Meridiam clear to reach financial close on Presidio Parkway

The California Supreme Court has rejected a plea by an engineering union to delay construction on the Presidio Parkway, linking the city of San Francisco to the famous Golden Gate Bridge. Meridiam and a group of developers can now pursue a financial close for the public-private partnership.

French infrastructure fund manager Meridiam and a group of engineering firms and developers, as well as the US state of California, have edged closer to replacing Doyle Drive – a 75-year old, 1.6-mile stretch of road that runs along Highway 101 and connects the city of San Francisco and the Golden Gate Bridge with a parkway.  

The group is finally nearing financial close for the endeavour now that the state of California’s Supreme Court has dismissed a lawsuit filed by an engineering union meant to stall the construction of the $360 million Presidio Parkway.  As a result, phase II of the project – which includes construction and is the stage where financing is obtained – can begin soon.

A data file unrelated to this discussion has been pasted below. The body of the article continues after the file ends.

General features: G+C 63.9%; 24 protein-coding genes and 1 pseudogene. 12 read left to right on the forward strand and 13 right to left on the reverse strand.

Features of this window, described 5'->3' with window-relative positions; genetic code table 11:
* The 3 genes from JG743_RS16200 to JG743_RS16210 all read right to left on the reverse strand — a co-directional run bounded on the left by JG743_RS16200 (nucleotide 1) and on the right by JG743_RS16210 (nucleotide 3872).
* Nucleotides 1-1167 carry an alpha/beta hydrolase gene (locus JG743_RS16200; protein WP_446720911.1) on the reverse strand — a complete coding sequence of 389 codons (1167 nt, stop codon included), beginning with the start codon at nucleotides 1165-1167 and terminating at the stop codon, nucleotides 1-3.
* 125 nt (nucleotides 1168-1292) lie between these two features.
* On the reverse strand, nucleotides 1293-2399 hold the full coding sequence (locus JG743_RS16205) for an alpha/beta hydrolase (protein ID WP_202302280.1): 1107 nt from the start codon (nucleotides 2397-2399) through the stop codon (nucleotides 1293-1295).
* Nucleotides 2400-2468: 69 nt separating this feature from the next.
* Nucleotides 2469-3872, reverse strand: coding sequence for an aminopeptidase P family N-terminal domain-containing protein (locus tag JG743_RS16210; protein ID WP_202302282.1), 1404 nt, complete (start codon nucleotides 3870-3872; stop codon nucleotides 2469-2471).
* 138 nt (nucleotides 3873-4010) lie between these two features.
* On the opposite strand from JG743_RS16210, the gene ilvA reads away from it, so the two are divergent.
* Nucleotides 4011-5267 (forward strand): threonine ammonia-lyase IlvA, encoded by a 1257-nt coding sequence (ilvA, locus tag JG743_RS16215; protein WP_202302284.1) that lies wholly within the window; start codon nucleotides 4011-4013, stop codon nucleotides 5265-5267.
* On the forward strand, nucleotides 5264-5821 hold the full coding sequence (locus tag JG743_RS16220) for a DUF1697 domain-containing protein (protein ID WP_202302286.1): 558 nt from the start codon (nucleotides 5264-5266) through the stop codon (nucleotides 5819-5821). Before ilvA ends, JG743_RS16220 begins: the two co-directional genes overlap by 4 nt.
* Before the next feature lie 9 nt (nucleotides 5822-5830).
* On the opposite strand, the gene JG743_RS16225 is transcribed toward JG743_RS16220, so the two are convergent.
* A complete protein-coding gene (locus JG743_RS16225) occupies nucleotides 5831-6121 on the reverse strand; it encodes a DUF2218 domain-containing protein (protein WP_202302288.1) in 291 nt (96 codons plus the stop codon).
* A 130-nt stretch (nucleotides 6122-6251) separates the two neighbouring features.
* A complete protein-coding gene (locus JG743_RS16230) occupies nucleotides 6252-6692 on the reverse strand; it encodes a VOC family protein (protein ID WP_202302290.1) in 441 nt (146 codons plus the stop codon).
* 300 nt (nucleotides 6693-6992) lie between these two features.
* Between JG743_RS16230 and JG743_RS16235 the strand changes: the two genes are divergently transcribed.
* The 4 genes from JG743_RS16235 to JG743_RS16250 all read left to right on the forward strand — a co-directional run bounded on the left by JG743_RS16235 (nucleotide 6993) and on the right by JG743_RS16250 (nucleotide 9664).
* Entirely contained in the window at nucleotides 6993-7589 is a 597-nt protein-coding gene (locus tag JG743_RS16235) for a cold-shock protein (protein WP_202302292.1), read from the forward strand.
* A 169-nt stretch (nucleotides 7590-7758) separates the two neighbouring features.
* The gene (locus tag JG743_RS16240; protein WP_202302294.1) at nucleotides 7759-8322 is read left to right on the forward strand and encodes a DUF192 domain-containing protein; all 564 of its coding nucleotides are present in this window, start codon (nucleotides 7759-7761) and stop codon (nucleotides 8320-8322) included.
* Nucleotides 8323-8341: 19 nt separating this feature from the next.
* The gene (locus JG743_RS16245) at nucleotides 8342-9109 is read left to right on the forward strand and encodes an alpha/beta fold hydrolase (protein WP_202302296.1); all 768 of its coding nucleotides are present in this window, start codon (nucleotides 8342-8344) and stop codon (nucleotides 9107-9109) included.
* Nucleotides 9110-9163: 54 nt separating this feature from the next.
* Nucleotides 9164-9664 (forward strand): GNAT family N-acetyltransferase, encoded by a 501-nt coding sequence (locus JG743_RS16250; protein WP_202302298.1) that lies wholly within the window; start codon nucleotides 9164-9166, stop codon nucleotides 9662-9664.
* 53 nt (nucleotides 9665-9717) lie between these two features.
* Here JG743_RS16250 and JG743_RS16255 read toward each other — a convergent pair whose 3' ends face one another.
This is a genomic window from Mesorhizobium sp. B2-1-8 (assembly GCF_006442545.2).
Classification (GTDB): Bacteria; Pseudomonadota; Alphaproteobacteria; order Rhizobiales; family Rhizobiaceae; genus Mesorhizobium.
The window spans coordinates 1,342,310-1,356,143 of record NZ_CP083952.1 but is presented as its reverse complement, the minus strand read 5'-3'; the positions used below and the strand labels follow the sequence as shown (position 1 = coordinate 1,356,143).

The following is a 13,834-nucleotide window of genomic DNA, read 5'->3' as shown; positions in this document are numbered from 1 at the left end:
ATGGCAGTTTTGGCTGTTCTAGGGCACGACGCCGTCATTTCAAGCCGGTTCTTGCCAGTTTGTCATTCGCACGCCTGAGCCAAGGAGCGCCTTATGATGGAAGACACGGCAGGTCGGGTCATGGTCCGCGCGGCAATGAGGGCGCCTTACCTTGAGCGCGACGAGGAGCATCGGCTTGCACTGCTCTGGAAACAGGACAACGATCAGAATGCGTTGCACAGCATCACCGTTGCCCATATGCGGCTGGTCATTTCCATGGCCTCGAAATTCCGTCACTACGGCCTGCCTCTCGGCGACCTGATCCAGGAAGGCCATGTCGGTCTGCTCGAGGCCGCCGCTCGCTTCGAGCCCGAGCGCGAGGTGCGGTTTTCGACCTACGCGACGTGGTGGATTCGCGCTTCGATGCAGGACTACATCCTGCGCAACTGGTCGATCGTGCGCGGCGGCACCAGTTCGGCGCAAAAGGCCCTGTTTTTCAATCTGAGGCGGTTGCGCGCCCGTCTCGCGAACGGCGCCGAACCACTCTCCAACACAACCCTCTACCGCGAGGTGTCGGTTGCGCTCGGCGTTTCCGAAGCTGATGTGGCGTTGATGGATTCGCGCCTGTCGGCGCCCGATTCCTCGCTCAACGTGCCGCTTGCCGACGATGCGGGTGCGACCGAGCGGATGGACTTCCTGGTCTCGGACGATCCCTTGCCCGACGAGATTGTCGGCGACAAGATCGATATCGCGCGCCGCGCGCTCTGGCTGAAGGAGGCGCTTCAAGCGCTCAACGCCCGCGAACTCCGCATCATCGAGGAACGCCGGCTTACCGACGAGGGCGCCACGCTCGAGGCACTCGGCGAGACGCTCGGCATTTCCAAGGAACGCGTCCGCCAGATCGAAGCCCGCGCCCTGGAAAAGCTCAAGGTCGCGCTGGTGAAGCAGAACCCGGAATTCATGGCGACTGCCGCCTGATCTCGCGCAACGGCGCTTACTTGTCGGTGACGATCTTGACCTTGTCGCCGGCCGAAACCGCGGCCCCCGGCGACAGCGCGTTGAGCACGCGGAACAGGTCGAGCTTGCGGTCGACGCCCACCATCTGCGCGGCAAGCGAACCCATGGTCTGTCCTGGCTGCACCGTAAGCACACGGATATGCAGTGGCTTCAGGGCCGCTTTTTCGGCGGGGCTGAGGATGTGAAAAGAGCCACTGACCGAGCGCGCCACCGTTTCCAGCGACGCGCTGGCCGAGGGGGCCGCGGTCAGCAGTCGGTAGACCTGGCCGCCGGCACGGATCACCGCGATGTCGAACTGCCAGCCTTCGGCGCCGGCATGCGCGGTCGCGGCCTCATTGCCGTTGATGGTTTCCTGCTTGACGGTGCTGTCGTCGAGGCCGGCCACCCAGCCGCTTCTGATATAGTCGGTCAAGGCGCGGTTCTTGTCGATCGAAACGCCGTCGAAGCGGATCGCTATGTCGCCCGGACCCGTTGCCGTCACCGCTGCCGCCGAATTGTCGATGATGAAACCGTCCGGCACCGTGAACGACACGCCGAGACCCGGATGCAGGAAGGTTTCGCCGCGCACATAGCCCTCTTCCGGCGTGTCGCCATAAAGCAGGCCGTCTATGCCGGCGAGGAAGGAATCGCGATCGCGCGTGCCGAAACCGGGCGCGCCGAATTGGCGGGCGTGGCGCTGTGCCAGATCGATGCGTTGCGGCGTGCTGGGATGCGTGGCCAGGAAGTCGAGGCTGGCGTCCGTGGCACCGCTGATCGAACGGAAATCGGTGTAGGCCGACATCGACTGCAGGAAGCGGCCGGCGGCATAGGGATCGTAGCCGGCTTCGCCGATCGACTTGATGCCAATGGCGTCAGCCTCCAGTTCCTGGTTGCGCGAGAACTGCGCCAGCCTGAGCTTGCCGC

The California Department of Transportation and the San Francisco County Transportation Authority previously awarded the deal to a consortium of participants, comprised of the Merdiam Infrastructure North American Fund II, Hochtief, HNTB Corporation and contractors Flatiron West and Kiewit Infrastructure West.  

Under the public-private partnership (PPP) agreement, the private consortium is given 30-year operation and maintenance rights for the project in exchange for a $173 million 'milestone' payment and availability payments totalling $28.5 million annually. Availability payments are public contributions made in exchange for keeping the road in good condition.

The latter structure drew fire from the Professional Engineers in California Government (PECG), an engineering union of some 13,000 state-employed professionals,  which led to the complaint with the California State Supreme Court for support. 

For the engineering union, the PPP structure adopted by the state increased the cost of the project from a $473 million competitive-bidding process to a no-bid deal worth $1.4 billion. The Supreme Court decided to reject the lawsuit.